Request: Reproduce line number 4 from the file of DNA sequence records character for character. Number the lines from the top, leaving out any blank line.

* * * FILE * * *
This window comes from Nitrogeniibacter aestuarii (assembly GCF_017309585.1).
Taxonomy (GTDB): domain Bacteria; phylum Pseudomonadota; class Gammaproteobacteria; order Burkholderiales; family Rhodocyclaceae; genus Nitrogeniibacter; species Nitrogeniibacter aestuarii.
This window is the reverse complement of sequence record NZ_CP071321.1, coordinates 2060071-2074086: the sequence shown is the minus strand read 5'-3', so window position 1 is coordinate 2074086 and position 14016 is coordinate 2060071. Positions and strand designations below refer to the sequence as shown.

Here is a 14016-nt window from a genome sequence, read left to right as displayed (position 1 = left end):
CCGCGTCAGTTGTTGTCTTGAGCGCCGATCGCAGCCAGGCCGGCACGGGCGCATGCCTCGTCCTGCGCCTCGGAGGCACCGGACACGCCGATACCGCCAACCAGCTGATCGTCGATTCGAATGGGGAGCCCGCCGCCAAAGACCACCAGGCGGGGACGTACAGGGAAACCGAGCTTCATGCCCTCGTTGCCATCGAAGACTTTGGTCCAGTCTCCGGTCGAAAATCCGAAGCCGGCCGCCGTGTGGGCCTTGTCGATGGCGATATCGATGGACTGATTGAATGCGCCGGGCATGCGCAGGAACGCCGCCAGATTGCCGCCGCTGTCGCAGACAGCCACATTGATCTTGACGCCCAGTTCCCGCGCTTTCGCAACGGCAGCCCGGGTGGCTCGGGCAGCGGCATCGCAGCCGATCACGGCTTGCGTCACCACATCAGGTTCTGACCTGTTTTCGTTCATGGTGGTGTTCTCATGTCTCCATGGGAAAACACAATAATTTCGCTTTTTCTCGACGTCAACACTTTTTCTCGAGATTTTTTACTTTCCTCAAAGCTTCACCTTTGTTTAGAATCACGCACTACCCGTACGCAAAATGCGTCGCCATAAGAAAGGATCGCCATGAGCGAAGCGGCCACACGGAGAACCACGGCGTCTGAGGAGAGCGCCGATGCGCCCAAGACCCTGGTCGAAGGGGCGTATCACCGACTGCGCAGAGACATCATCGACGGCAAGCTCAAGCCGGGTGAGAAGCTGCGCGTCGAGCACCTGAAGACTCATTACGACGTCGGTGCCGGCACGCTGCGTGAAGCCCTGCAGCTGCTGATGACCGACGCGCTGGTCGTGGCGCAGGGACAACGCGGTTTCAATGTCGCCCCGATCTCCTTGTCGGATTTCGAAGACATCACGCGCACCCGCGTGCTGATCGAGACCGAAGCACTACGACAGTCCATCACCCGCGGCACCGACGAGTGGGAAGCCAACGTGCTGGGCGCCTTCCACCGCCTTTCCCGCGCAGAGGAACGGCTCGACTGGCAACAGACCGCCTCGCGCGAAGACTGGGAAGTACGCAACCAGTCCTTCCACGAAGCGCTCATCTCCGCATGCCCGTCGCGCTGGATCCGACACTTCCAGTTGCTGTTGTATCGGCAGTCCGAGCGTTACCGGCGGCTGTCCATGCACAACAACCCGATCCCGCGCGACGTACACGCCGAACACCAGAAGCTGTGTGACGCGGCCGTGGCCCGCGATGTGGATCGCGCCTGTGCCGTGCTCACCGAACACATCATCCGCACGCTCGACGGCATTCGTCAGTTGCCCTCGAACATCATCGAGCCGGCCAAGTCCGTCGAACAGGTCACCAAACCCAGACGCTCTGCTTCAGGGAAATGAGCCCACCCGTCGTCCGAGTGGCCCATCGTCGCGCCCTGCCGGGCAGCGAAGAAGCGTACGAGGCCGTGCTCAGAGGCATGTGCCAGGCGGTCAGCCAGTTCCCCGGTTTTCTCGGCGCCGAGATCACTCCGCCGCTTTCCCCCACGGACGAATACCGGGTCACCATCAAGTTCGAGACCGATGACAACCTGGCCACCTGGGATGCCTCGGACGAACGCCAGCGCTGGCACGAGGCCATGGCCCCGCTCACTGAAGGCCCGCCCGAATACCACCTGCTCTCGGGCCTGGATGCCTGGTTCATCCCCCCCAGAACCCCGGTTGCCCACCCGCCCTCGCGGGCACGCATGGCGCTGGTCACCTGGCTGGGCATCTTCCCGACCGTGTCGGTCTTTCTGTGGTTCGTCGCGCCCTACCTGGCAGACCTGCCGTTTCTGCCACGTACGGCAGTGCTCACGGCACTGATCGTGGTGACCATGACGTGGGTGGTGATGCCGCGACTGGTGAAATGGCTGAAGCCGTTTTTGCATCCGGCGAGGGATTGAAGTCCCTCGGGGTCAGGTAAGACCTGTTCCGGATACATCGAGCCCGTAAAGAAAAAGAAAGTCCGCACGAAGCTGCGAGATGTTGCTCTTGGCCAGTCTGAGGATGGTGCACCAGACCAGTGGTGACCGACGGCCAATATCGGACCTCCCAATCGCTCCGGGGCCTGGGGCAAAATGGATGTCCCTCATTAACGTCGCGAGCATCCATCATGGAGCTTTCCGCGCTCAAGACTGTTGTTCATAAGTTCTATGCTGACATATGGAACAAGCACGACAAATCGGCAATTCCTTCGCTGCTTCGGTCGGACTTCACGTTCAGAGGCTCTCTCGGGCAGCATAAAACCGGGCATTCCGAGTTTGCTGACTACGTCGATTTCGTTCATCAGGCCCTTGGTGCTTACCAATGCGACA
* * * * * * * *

Here is a 14016-nt window from a genome sequence, read left to right as displayed (position 1 = left end):